“a pale blue dot ....That's here. That's home. That's us. On it everyone you love, everyone you know, everyone you ever heard of, every human being who ever was, lived out their lives.…There is perhaps no better demonstration of the folly of human conceits than this distant image of our tiny world." Dr Carl Sagan
Carl Sagan's description of Earth as a pale blue dot refers to a unique picture of the our home planet taken by Voyager 1 in 1990.
Our rocky world has a region known as the biosphere, which includes the atmosphere and vast oceans covering more than two thirds of the planet.
The Earth's crust is up to 70km thick and sits on 2,890km of iron-rich, heated rock called the mantle. Below this, wrapped in a 960km deep liquid layer, is a 2,440km-thick hot core.
Earth's atmosphere is made up primarily of nitrogen 78% and oxygen 21%. It is densest at the surface, in the troposphere, but rapidly thins out so that it becomes difficult to breathe above a few thousand metres. Despite this, some traces of the atmosphere may be detected as high as 600km.
The Earth has kept its atmosphere for two main reasons. The size of Earth is such that its gravity is strong enough to hold on to the gas layers surrounding it. Because the Earth is not too close to the Sun the atmosphere's gas particles are not moving too quickly which makes it easier to hang on to them (the higher the temperature the harder the stronger the gravitational force would be required because temperature is a measure of speed and the higher the temperature means the higher the speed).
Its interesting that the Earth sits between a dead hot planet (Venus) and a dead frozen planet (Mars). Earth is the "goldilocks" planet as its not too big, not too small, not too hot and not too cold so its just right to support life.
Venus being that bit closer to the Sun probably had water in its early days but they would have evaporated to space, meaning there wasn't any rain to stop the build up of greenhouse gases which then prevented the head radiating from the planet - trapping the Sun's heat under a thick blanket of carbon dioxide and making the planet hostile and uninhabitable.
Mars, with a proportionately larger surface area to volume ratio, didn't have the gravity to hold on to its atmosphere and so its heat escaped, radiating into space. The result is a planet with a temperature nearly 3 times colder than Earth's south pole, frozen and unable to support life as we know it.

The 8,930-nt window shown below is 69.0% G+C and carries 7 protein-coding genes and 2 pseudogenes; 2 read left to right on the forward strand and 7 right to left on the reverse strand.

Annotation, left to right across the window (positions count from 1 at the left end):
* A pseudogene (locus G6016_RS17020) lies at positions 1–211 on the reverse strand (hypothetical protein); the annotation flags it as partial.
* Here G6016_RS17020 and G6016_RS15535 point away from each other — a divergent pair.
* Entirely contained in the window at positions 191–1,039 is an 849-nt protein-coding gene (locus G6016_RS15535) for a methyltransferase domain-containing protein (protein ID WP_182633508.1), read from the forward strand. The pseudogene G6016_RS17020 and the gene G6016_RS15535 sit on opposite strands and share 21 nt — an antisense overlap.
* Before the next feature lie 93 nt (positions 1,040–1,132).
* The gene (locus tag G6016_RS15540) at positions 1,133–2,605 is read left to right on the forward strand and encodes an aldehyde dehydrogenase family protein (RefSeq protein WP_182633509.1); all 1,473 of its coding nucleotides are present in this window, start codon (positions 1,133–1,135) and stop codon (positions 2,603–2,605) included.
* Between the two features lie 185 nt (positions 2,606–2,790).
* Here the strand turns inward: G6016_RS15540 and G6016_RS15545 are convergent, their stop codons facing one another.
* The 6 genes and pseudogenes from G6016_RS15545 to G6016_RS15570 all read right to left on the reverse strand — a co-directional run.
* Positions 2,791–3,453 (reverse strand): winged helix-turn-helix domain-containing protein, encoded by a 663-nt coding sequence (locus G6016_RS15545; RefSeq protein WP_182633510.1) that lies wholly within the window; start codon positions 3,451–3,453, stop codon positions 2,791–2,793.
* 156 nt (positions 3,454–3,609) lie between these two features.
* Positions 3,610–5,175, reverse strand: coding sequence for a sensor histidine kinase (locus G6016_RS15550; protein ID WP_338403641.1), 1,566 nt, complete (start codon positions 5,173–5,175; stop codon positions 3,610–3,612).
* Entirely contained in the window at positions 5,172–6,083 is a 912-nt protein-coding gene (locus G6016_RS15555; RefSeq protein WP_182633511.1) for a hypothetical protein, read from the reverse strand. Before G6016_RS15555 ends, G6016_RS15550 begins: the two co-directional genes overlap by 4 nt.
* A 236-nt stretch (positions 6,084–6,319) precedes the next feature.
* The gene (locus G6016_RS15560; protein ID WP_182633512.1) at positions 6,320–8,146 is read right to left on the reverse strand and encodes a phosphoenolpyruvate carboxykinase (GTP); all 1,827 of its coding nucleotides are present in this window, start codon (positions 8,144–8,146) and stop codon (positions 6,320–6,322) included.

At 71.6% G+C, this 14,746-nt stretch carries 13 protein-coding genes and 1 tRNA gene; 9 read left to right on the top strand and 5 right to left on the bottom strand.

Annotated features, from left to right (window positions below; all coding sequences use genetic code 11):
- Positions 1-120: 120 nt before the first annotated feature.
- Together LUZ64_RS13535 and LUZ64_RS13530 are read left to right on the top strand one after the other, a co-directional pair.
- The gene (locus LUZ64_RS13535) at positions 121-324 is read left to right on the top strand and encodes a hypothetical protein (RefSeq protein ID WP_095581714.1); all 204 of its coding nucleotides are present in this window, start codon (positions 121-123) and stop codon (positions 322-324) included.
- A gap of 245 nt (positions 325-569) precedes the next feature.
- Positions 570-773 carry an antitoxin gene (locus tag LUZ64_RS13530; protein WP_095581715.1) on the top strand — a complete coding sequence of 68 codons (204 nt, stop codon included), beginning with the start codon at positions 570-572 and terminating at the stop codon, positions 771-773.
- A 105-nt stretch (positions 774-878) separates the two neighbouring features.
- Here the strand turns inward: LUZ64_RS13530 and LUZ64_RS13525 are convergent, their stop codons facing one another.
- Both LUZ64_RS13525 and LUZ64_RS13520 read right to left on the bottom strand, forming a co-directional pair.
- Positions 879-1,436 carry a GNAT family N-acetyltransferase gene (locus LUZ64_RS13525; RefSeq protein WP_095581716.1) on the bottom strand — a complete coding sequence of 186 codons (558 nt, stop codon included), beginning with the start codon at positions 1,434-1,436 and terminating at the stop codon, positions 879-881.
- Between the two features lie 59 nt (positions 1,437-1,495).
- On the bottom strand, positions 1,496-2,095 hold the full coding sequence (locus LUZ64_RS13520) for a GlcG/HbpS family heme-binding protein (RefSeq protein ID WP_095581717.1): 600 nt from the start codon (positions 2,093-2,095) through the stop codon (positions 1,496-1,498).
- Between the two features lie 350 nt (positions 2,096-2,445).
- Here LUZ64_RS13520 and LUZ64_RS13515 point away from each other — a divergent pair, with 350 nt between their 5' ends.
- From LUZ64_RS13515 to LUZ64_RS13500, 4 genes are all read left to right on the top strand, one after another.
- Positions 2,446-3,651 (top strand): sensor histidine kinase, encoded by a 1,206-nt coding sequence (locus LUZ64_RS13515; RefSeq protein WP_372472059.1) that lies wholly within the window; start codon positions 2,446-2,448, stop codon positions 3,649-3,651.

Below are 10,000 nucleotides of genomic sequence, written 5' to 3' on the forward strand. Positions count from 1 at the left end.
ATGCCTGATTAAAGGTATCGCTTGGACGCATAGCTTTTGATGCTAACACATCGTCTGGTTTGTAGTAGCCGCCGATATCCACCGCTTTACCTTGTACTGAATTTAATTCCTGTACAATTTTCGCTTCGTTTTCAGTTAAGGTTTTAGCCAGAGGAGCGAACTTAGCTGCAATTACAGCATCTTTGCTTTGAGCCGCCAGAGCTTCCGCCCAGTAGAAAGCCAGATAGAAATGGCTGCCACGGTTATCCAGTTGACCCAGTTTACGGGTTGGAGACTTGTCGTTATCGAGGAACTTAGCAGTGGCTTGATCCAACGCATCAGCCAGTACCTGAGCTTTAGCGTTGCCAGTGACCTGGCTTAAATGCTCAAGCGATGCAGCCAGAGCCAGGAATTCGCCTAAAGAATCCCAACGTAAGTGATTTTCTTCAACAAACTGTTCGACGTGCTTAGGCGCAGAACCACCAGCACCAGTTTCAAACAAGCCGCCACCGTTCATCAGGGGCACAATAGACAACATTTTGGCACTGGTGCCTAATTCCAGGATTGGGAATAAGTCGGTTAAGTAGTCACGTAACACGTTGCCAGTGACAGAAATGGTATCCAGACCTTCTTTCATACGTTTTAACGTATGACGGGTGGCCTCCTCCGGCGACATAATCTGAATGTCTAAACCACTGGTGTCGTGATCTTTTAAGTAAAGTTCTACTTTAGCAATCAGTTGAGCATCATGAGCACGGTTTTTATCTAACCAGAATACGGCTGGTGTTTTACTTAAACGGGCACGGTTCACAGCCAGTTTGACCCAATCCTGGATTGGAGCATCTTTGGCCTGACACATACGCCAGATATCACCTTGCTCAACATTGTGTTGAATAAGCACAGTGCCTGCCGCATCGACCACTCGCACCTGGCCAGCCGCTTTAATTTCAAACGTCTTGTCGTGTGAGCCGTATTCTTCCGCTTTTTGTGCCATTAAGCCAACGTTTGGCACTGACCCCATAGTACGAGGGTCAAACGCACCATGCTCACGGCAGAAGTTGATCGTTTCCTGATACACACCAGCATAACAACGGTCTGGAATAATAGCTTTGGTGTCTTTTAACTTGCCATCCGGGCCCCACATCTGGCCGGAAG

Also surrounding the Earth is a powerful magnetic field that protects us from the battering of radiation from space. When some violent outbursts from the Sun meet this shield, it can produce colourful displays called aurora, or northern and southern lights.
The Moon is made of rock that was once part of the Earth - this fact was established by examination of samples of rock brought back to Earth by the humans that visited the Moon (during the Apollo space programme). It is thought that a very large asteroid must have crashed into Earth during the early stages of the solar system's formation causing Earth to shed rocky debris into its orbit that eventually clumped together under gravity to create the Moon.
Large dark plains were called maria, or seas, by early astronomers though there are no oceans on this arid and airless world. However recent studies show that large amounts of ice are trapped in shadowed craters at the poles and more water is locked inside moonrock. The Moon’s mountainous surface is heavily pockmarked with craters from the impacts it has sustained over billions of years - lack of an atmosphere means these remain for eternity.
The Moon used to be closer to Earth and is very very slowly moving further away (about 4 centimetres per year).
The Moon is 400 times smaller than the Sun and is 400 times closer to Earth than the Sun, meaning that on Earth we can occasionally see a total solar eclipse. Earth is the only planet in the solar system where a total solar eclipse can occur. In millions of years when the Moon's orbit has edged further away a total solar eclipse won't be possible.